Downward dog. Contango. Backwardation. These terms may sound like exotic yoga positions, but in fact, they refer to the price of oil and gas futures. Well, the latter two do, anyway.
Futures markets allow buyers and sellers to negotiate prices for future delivery of commodities. Crude oil futures contracts, for example, trade on the NYMEX (NYSE: NMX ) exchange. Each contract represents the obligation to buy or sell 1,000 barrels of oil. A front-month contract, for delivery one month in the future, tells us the near-term expectations for the oil price. If you chart each successive month's contract price, the prices form a curve. It's good for any oil and gas investor to know what the shape of this futures curve says about the market outlook.
It's normal for the futures curve of any non-perishable commodity to gradually slope upward. This is referred to as being "in contango." This has nothing to do with Argentinean dance, and everything to do with the cost of storage and other incidentals like insurance. You have to pay a little extra for that future supply guarantee. Steeper contango occurs when the future spot price is expected to be significantly higher than the present one. This indicates one of two things. Either supply is temporarily exceeding demand and is expected to return to normal levels, or supply is at a comfortable level now, but is expected to fall short of demand in the future. In either case, the market for crude is expected to be significantly tighter in the future than it is at present.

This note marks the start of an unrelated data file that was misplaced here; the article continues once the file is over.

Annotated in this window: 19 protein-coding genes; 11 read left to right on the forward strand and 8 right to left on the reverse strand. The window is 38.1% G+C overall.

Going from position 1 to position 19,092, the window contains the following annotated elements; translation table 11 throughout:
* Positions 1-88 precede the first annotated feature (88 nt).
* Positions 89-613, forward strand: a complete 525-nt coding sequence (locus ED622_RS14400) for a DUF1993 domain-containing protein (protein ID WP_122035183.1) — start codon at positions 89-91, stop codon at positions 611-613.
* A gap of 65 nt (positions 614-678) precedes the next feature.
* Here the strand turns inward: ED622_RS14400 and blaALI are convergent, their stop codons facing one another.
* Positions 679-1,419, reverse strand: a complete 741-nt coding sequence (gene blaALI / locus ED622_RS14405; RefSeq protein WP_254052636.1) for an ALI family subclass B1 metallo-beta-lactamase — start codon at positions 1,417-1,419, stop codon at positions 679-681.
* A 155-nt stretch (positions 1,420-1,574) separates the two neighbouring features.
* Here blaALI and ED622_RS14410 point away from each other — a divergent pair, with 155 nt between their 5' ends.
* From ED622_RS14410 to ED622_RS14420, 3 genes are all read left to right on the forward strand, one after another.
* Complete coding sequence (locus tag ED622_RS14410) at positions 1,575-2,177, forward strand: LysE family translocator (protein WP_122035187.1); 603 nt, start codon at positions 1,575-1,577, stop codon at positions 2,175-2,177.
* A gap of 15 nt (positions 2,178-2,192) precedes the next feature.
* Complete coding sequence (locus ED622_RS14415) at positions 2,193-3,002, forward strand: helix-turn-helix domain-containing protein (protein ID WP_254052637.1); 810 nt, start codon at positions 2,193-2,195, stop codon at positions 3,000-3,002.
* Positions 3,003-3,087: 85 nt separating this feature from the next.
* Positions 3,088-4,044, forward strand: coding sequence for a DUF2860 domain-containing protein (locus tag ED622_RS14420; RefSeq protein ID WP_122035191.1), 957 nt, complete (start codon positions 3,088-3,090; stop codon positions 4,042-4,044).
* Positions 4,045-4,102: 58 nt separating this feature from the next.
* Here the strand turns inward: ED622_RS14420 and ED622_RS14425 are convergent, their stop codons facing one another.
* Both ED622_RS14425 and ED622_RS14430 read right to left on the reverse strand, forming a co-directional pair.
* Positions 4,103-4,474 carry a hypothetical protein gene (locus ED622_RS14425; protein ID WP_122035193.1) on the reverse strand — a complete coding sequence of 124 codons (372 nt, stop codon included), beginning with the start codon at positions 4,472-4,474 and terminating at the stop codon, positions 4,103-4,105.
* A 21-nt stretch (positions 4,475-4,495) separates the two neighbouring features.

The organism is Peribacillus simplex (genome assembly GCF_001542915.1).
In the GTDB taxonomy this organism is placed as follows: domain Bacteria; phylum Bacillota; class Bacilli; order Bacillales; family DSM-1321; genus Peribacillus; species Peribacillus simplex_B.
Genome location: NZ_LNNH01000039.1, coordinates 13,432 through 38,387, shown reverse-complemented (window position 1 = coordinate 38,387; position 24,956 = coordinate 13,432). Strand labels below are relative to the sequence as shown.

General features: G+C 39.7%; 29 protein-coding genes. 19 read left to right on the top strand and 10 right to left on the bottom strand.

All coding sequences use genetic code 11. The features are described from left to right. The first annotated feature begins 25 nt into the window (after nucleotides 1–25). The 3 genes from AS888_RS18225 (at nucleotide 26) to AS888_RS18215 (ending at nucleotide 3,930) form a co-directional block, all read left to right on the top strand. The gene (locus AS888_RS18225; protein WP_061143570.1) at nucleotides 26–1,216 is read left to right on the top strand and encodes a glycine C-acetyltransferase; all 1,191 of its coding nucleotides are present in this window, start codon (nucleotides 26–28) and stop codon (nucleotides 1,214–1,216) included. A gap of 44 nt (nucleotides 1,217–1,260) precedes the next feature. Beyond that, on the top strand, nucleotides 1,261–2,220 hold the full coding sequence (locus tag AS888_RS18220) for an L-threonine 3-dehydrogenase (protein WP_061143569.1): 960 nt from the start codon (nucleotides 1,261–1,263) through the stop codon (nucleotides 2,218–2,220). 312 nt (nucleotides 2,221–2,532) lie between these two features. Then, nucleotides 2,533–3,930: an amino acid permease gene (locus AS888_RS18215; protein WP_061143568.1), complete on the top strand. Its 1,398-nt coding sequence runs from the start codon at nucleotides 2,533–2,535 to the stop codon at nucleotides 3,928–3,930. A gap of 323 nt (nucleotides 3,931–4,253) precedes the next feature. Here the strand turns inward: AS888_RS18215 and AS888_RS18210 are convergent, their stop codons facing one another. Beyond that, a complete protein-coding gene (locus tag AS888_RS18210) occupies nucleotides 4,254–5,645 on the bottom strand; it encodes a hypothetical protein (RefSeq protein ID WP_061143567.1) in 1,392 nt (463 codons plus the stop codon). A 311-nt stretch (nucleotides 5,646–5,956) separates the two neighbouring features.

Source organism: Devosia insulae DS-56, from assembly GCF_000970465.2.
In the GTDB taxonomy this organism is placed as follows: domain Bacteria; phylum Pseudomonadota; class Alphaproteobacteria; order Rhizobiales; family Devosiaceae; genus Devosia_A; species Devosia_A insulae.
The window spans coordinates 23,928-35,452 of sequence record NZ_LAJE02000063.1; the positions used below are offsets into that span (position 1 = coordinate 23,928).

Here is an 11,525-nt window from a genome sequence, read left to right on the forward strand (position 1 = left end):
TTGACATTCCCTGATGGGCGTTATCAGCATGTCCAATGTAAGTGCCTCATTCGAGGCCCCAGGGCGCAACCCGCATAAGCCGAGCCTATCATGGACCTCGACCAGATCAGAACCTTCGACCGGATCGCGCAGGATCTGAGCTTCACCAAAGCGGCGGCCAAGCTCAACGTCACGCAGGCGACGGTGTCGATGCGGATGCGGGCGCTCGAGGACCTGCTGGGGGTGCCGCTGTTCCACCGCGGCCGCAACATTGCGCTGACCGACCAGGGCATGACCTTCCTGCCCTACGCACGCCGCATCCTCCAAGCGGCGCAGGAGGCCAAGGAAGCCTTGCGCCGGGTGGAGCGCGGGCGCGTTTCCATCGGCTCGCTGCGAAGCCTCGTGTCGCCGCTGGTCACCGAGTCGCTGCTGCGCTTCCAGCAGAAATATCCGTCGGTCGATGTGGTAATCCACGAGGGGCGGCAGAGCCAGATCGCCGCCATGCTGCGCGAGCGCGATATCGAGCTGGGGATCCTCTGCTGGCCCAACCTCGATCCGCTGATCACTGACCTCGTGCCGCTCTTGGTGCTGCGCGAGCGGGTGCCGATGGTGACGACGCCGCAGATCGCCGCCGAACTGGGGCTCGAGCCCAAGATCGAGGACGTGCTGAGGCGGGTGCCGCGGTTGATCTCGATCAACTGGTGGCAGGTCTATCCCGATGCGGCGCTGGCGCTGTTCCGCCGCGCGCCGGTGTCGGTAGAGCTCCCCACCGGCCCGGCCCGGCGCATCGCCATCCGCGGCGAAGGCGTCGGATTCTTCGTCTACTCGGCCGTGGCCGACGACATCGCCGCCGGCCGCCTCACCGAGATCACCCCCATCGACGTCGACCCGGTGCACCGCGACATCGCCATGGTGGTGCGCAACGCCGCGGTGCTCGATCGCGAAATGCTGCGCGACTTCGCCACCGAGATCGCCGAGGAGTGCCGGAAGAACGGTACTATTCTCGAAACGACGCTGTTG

The opposite situation, in which today's price is higher than the future price, is called backwardation. This occurs when present supply concerns outweigh the worries about future supply levels. As I write, the Brent crude futures curve is in backwardation.
Why the European and U.S. crude benchmarks have diverged is a story for another day.
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